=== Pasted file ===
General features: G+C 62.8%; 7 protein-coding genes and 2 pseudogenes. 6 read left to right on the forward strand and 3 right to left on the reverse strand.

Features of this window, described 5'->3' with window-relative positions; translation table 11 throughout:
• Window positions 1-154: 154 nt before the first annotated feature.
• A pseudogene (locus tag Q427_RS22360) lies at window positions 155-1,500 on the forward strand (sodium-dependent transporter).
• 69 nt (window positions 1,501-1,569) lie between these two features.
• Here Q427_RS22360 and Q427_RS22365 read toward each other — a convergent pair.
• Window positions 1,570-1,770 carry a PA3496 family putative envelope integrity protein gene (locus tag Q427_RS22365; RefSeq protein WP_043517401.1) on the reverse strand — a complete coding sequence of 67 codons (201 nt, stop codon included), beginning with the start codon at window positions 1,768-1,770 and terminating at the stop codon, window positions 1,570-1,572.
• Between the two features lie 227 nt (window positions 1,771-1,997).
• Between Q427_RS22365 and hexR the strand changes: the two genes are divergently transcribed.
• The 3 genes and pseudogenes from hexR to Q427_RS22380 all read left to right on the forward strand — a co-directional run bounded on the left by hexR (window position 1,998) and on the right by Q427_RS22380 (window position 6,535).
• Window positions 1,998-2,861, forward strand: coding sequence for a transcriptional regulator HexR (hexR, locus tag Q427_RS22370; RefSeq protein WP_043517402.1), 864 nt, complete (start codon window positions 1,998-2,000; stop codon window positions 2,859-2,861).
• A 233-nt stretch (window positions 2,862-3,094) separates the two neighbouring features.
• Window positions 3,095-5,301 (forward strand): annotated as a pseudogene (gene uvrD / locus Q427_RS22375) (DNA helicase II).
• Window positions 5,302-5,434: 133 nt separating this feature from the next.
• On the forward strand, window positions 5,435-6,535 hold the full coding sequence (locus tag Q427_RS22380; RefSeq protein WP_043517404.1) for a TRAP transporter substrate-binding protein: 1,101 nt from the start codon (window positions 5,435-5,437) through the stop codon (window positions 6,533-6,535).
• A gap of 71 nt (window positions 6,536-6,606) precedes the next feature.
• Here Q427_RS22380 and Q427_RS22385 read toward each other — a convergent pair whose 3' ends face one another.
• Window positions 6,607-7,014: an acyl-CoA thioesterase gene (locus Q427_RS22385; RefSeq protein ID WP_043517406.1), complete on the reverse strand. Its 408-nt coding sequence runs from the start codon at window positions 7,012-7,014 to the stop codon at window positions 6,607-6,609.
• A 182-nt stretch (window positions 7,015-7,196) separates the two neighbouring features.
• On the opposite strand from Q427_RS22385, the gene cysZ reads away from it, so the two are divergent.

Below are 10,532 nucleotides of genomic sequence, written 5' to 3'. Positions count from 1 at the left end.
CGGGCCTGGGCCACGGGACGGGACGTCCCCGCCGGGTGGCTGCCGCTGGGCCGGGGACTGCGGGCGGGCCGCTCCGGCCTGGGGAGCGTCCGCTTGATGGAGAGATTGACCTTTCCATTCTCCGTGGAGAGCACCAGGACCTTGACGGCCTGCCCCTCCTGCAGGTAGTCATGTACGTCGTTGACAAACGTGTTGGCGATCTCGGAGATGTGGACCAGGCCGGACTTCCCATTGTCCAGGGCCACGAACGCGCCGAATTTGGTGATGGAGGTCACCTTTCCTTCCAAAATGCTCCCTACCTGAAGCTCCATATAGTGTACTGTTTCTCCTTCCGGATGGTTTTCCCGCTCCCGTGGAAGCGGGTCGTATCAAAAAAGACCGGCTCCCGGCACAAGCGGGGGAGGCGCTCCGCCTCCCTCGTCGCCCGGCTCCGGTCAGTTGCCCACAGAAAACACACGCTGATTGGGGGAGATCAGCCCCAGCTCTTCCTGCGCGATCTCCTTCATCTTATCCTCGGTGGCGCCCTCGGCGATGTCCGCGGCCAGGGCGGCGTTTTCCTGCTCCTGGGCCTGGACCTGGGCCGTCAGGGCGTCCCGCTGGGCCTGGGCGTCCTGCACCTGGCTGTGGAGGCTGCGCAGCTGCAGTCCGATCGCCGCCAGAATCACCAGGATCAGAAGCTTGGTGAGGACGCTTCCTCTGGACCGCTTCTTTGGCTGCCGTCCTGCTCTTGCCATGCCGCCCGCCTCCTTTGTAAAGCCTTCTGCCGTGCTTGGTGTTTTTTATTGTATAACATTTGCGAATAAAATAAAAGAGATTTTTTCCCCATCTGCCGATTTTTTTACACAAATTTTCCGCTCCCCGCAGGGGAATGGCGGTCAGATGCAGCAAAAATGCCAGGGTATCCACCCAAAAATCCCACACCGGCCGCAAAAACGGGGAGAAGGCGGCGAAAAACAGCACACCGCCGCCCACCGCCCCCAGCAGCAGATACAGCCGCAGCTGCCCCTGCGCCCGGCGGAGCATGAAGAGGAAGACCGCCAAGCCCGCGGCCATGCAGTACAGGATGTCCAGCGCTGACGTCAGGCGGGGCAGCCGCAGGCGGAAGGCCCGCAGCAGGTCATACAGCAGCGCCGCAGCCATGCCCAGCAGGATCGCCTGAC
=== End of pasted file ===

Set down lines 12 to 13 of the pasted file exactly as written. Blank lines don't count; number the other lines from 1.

• A 233-nt stretch (window positions 2,862-3,094) separates the two neighbouring features.
• Window positions 3,095-5,301 (forward strand): annotated as a pseudogene (gene uvrD / locus Q427_RS22375) (DNA helicase II).